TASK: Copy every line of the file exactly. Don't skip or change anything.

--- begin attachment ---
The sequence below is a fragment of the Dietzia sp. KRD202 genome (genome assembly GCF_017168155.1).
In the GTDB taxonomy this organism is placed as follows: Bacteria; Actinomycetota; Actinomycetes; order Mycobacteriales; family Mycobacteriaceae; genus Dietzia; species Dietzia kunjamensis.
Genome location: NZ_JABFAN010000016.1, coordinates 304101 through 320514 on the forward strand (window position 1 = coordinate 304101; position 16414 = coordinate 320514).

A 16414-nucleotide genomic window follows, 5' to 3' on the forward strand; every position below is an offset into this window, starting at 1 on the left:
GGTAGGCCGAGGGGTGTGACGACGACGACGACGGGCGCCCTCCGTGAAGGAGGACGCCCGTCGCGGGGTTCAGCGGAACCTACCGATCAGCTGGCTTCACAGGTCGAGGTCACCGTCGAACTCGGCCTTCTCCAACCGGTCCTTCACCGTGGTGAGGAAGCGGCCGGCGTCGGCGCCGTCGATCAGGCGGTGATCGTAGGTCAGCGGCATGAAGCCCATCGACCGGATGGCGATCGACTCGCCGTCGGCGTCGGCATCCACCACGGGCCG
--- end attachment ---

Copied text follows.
The sequence below is a fragment of the Dietzia sp. KRD202 genome (genome assembly GCF_017168155.1).
In the GTDB taxonomy this organism is placed as follows: Bacteria; Actinomycetota; Actinomycetes; order Mycobacteriales; family Mycobacteriaceae; genus Dietzia; species Dietzia kunjamensis.
Genome location: NZ_JABFAN010000016.1, coordinates 304101 through 320514 on the forward strand (window position 1 = coordinate 304101; position 16414 = coordinate 320514).

A 16414-nucleotide genomic window follows, 5' to 3' on the forward strand; every position below is an offset into this window, starting at 1 on the left:
GGTAGGCCGAGGGGTGTGACGACGACGACGACGGGCGCCCTCCGTGAAGGAGGACGCCCGTCGCGGGGTTCAGCGGAACCTACCGATCAGCTGGCTTCACAGGTCGAGGTCACCGTCGAACTCGGCCTTCTCCAACCGGTCCTTCACCGTGGTGAGGAAGCGGCCGGCGTCGGCGCCGTCGATCAGGCGGTGATCGTAGGTCAGCGGCATGAAGCCCATCGACCGGATGGCGATCGACTCGCCGTCGGCGTCGGCATCCACCACGGGCCG